We also offer a range of international masters scholarships for high-achieving international scholars who can put their Nottingham degree to great use in their careers.

Check our guide to find out more about funding your postgraduate degree.

Postgraduate funding

Careers

We offer individual careers support for all postgraduate students.

Expert staff can help you research career options and job vacancies, build your CV or résumé, develop your interview skills and meet employers.

Each year 1,100 employers advertise graduate jobs and internships through our online vacancy service. We host regular careers fairs, including specialist fairs for different sectors.

International students who complete an eligible degree programme in the UK on a student visa can apply to stay and work in the UK after their course under the Graduate immigration route. Eligible courses at the University of Nottingham include bachelors, masters and research degrees, and PGCE courses.

Graduate destinations

Many of our postgraduates have taken up academic posts in higher education institutions in the UK and abroad. Others have embarked upon careers in curriculum design, interpreting and translation, publishing and research.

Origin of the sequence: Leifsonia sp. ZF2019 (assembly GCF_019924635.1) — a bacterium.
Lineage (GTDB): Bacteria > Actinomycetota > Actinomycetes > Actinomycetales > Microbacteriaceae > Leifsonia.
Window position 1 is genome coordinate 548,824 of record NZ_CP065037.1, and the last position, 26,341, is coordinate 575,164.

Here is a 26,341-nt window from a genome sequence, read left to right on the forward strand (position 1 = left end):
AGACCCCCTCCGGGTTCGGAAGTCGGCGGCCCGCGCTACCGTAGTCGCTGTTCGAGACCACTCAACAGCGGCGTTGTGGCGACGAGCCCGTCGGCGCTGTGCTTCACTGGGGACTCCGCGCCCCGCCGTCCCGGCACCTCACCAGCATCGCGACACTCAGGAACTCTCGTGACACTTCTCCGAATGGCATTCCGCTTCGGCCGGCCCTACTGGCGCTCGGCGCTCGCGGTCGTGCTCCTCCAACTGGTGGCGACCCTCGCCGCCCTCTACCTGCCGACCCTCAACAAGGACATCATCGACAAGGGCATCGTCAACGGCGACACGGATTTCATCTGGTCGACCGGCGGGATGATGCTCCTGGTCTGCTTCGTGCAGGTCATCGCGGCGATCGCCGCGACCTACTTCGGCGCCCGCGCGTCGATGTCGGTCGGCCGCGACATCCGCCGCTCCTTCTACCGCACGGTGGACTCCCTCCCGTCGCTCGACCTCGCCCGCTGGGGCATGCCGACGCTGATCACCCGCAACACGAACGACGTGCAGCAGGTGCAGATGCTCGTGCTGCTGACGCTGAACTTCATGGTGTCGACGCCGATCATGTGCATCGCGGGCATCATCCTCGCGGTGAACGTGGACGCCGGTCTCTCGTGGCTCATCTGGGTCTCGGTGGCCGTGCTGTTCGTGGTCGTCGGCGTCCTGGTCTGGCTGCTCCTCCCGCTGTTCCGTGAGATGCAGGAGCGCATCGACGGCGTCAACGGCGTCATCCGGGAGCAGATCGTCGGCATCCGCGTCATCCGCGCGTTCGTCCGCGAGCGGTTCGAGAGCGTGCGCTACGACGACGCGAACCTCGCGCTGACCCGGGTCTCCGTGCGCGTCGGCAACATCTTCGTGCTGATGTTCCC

Career progression

78.4 % of postgraduates from the Faculty of Arts secured graduate level employment or further study within 15 months of graduation. The average annual salary was £23,045*

*HESA Graduate Outcomes 2020. The Graduate Outcomes % is derived using The Guardian University Guide methodology. The average annual salary is based on graduates working full-time within the UK.

Two masters graduates proudly holding their certificates
" My favourite thing about the course was its diversity. It’s wonderfully dynamic; allowing students to tailor their studies to their specific areas of interest. The course is well-structured and is made up of a mixture of compulsory and optional modules. This provides students with the opportunity to develop the essential skills they require for further study and/or employment. "
Lauren Ogden

Related courses

This content was last updated on Thursday 14 October 2021. Every effort has been made to ensure that this information is accurate, but changes are likely to occur given the interval between the date of publishing and course start date. It is therefore very important to check this website for any updates before you apply.